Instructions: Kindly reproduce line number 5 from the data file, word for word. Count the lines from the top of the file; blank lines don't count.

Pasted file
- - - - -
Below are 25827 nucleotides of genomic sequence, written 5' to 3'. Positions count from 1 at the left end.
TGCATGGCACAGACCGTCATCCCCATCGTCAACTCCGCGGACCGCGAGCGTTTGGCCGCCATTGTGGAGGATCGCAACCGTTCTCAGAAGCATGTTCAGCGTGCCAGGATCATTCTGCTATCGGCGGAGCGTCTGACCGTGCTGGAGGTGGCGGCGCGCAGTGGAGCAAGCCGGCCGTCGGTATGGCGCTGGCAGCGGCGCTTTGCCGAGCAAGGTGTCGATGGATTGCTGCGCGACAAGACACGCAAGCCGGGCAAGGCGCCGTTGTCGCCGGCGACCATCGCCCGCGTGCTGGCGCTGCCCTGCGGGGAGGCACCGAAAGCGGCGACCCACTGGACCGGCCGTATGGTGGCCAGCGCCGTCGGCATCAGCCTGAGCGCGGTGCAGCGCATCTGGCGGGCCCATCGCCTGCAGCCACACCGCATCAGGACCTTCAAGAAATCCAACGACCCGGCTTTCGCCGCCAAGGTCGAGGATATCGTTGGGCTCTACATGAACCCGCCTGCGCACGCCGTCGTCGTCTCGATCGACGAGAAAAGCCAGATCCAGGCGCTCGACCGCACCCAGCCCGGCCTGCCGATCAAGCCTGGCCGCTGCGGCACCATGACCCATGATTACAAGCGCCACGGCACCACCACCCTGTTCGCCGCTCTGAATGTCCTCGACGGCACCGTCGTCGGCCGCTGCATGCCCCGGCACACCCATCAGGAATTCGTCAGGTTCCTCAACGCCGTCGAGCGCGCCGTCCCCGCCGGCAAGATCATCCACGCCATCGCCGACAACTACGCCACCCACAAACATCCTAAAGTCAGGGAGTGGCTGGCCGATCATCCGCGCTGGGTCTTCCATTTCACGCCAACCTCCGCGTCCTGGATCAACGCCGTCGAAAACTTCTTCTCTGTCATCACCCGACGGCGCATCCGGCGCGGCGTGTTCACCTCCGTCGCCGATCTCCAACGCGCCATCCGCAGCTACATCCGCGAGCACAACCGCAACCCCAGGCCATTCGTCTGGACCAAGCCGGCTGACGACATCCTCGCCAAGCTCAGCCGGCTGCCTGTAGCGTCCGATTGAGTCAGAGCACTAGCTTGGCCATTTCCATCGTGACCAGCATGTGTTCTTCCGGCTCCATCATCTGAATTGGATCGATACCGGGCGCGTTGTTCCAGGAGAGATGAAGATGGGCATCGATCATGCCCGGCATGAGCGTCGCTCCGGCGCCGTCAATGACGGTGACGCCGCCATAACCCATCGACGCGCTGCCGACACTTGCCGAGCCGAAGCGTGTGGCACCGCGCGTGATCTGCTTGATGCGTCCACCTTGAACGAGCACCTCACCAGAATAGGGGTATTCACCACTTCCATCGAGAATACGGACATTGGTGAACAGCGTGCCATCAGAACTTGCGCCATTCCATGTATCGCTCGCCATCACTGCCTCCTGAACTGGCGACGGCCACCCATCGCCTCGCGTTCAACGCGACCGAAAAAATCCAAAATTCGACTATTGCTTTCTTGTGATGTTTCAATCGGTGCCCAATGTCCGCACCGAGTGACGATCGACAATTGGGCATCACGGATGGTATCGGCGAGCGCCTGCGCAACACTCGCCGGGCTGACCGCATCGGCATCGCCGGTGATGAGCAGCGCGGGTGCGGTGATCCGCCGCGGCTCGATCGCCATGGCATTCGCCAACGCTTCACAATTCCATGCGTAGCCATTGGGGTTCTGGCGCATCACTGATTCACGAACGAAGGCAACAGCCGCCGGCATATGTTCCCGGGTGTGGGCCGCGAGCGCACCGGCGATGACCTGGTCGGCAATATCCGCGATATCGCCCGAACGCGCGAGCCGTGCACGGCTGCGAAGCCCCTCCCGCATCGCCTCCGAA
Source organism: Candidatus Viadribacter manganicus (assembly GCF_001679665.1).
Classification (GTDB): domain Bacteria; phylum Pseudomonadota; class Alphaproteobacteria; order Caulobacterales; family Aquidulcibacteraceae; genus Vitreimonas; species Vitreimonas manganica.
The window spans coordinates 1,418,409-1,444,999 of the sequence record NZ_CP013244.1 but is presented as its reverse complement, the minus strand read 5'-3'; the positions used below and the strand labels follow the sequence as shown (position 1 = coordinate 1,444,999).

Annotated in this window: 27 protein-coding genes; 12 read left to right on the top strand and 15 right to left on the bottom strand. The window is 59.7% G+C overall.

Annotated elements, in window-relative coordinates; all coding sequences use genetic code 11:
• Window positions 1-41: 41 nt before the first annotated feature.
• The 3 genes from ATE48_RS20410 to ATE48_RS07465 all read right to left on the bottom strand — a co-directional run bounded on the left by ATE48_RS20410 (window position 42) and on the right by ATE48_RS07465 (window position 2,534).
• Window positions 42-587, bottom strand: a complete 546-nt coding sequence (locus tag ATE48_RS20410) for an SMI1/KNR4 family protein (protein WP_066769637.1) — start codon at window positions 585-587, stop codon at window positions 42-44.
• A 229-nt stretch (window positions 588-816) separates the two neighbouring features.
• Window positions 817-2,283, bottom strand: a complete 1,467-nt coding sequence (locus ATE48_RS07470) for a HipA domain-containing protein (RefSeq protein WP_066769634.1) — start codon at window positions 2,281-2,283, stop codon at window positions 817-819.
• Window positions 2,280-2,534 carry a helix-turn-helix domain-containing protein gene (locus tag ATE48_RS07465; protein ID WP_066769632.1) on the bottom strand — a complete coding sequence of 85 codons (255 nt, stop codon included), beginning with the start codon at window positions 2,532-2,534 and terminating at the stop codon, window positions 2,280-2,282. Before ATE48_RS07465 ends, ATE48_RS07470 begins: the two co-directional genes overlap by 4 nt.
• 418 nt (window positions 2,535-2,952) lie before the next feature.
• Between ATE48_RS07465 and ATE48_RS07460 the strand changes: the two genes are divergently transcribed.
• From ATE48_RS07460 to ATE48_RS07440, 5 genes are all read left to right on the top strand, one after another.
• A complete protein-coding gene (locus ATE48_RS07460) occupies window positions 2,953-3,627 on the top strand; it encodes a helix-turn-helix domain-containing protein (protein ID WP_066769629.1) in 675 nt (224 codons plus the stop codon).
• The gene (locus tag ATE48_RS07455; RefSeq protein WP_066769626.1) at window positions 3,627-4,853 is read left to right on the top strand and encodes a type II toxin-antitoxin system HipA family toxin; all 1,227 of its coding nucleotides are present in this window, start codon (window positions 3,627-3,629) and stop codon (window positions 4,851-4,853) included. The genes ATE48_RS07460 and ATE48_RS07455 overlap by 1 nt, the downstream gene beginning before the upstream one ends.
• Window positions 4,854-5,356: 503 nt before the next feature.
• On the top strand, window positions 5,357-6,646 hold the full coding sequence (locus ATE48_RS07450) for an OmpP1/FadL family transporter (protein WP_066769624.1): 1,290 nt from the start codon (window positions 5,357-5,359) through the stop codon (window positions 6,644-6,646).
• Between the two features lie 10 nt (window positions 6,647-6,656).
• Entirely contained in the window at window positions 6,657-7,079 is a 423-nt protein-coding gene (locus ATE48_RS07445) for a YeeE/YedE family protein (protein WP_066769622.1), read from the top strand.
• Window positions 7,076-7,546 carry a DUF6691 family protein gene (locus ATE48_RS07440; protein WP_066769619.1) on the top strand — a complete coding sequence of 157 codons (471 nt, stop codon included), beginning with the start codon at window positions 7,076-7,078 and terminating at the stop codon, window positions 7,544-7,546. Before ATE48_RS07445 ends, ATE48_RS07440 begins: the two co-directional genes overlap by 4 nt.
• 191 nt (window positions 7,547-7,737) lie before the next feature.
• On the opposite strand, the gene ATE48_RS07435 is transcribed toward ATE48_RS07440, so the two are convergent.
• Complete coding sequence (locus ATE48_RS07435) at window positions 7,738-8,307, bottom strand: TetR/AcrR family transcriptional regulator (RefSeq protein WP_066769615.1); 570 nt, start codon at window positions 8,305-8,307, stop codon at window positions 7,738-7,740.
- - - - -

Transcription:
The window spans coordinates 1,418,409-1,444,999 of the sequence record NZ_CP013244.1 but is presented as its reverse complement, the minus strand read 5'-3'; the positions used below and the strand labels follow the sequence as shown (position 1 = coordinate 1,444,999).